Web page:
Independence Day: You Can Now Unlock Your Phone from Your Carrier

Stuck with an unsatisfactory carrier but don't want to shell out for a new phone? Starting today, you can unshackle yourself from your provider, thanks to an agreement made between service providers and the FCC effective today (Feb. 11).

Both prepaid and postpaid subscribers are eligible for unlocking their devices, as long as those on contracts have paid off their plans. It will be free to unlock your phone, as long as you go to the carrier it's locked to. 

MORE: What Are No-Contract Phones?

Most handsets are locked to a wireless provider, unless you specifically bought an unlocked device. Carriers do this to prevent devices they provide special deals on from being used with rival providers. Freeing your phone from a specific carrier means you'll be able to use it with another compatible network, either by switching out the SIM card or using special software to program the phone.

As of now, all four major carriers in the United States (AT&T, Sprint, T-Mobile and Verizon) offer instructions and guidelines for unlocking your device. They also have to, according to the terms of the agreement, notify customers when their handsets are eligible for unlocking, respond to unlocking requests within two business days and unlock devices for deployed military personnel.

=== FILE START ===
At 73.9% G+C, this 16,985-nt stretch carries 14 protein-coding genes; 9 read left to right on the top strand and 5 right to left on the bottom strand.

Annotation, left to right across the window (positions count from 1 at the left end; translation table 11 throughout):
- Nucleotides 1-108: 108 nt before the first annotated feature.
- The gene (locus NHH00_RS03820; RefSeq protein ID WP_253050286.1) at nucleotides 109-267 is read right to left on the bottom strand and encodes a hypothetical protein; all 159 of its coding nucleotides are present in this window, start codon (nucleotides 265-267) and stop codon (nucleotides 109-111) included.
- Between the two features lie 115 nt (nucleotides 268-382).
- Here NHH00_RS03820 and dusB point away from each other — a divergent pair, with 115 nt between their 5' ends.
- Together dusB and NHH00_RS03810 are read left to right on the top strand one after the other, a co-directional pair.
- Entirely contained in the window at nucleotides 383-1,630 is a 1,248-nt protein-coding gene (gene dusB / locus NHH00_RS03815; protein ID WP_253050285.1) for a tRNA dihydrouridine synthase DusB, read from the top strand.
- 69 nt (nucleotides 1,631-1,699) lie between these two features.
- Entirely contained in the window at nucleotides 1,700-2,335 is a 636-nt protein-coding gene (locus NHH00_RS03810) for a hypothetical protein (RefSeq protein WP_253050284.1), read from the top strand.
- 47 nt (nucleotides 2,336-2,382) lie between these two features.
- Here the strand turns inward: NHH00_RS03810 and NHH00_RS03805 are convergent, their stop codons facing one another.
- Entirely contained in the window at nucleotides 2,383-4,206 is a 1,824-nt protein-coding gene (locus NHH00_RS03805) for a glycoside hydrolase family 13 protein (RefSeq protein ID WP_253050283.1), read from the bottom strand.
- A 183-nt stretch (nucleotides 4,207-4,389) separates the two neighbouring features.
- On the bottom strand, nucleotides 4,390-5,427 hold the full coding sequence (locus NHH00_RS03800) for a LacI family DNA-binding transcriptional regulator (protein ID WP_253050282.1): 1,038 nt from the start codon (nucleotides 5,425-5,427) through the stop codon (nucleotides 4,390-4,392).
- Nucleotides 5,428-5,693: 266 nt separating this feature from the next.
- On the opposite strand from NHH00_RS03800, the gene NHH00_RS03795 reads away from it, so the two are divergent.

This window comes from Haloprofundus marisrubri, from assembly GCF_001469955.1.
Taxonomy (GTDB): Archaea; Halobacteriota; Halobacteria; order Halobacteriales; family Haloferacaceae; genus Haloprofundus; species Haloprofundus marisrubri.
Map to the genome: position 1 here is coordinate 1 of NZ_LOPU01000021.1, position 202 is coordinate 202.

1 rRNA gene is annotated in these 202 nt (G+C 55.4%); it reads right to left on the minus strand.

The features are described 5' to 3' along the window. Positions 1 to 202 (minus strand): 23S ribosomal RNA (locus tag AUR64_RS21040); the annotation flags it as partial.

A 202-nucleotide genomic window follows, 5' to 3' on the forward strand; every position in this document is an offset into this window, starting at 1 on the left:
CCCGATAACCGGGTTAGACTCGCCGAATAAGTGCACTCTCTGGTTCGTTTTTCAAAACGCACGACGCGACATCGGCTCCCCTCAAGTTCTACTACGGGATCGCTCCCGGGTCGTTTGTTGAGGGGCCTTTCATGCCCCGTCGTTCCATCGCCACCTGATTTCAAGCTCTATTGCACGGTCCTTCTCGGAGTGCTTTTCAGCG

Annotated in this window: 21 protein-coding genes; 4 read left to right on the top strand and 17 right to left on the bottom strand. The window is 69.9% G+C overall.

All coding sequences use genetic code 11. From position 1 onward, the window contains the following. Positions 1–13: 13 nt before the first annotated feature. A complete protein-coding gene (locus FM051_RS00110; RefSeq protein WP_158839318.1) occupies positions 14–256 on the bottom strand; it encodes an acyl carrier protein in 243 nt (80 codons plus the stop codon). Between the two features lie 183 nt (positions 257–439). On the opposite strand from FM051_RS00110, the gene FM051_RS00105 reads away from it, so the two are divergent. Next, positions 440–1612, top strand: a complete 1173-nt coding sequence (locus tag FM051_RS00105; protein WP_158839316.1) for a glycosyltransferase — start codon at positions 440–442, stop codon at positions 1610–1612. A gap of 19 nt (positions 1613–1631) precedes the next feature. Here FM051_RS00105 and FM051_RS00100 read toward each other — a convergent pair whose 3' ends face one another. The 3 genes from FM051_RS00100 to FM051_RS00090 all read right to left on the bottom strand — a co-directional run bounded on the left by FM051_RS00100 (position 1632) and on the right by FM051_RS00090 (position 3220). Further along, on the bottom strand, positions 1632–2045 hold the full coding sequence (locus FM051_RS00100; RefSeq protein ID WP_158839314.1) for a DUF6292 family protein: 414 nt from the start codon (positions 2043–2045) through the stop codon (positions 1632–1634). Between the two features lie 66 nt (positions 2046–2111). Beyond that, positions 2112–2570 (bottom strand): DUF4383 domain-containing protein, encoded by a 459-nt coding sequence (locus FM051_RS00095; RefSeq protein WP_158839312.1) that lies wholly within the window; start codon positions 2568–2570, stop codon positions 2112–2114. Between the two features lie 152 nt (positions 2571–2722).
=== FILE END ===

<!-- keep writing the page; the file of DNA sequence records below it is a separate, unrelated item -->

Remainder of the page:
As long as you meet the requirements, such as having paid the service commitments and having no record of fraudulent activity on your device, it should take just a few simple steps and some time with customer service before you're liberated from your carrier's chains. 

Staff writer Cherlynn Low wants a new smartphone for cheap. Follow her @cherlynnlow. Follow Tom's Guide at @tomsguide on Facebook.

Cherlynn Low

Cherlynn is Deputy Editor, Reviews at Engadget and also leads the site's Google reporting. She graduated with a Master’s in Journalism from Columbia University before joining Tom's Guide and its sister site LaptopMag as a staff writer, where she covered wearables, cameras, laptops, computers and smartphones, among many other subjects.